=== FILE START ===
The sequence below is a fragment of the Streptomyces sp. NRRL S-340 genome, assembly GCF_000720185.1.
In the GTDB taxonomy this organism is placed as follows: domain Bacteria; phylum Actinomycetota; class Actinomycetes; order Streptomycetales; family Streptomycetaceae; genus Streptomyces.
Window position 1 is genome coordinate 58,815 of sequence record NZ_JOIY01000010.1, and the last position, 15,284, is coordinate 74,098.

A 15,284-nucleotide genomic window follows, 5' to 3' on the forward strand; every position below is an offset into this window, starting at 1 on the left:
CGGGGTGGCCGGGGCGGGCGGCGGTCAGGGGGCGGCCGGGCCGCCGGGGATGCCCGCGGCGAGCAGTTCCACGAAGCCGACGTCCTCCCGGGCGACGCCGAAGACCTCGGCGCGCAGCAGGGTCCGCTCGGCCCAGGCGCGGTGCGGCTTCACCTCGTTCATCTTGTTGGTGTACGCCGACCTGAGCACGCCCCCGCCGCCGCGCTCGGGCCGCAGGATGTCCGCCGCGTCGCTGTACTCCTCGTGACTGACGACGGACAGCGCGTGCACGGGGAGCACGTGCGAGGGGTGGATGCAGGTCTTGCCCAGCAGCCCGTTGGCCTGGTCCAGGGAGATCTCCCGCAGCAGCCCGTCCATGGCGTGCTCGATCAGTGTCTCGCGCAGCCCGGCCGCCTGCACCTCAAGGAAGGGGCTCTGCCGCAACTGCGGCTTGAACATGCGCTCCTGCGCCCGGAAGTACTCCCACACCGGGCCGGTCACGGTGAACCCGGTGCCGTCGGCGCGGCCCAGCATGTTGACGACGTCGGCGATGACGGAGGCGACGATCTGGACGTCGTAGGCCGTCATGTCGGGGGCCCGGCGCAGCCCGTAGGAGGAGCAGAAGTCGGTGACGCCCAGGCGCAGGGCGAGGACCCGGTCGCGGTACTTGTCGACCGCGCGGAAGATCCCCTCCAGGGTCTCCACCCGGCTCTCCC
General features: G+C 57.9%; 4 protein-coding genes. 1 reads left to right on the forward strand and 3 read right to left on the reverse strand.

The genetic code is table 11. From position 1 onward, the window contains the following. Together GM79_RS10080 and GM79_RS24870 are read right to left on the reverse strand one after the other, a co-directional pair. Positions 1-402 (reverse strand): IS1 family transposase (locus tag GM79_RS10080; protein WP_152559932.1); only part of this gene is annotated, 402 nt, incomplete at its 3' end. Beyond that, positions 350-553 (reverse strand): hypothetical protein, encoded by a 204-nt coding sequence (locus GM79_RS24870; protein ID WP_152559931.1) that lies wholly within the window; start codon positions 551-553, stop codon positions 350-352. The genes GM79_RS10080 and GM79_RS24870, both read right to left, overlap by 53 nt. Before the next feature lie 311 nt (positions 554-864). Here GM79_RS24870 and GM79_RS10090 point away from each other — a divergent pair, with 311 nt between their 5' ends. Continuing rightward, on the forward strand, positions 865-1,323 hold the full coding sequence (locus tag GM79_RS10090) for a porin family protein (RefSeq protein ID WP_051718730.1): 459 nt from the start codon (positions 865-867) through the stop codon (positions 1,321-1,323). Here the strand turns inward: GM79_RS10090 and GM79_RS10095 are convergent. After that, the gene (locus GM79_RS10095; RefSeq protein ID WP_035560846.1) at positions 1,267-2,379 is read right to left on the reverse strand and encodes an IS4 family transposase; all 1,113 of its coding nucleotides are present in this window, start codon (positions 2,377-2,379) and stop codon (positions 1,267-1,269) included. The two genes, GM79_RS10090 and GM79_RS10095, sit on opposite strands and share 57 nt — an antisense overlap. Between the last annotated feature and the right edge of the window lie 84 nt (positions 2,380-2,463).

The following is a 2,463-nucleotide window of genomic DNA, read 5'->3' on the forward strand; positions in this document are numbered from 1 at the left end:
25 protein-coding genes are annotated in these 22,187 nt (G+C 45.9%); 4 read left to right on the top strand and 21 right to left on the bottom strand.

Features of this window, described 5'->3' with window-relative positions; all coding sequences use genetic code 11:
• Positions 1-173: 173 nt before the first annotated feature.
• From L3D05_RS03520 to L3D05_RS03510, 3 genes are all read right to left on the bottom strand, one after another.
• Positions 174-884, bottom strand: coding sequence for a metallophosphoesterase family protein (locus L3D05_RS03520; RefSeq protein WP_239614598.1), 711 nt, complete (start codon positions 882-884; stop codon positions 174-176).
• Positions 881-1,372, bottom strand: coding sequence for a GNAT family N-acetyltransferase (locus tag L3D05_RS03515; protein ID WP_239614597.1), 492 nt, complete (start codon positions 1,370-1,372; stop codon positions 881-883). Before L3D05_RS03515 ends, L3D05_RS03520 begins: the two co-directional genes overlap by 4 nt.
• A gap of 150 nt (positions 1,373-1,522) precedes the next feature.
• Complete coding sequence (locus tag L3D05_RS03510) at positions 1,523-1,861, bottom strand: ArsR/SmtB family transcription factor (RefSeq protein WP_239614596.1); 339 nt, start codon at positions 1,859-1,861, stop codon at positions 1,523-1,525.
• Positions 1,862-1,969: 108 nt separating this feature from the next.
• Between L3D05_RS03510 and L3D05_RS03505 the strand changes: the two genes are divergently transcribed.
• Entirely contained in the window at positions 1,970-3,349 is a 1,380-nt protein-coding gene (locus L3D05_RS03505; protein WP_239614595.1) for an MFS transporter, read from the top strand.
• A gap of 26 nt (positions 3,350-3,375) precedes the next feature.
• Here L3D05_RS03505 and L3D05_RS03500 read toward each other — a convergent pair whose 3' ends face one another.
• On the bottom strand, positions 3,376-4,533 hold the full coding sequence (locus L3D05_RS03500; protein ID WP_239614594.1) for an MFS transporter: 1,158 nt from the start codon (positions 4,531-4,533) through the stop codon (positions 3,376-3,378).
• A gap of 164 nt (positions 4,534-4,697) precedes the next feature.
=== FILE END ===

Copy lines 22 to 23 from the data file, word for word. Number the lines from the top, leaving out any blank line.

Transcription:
• On the bottom strand, positions 3,376-4,533 hold the full coding sequence (locus L3D05_RS03500; protein ID WP_239614594.1) for an MFS transporter: 1,158 nt from the start codon (positions 4,531-4,533) through the stop codon (positions 3,376-3,378).
• A gap of 164 nt (positions 4,534-4,697) precedes the next feature.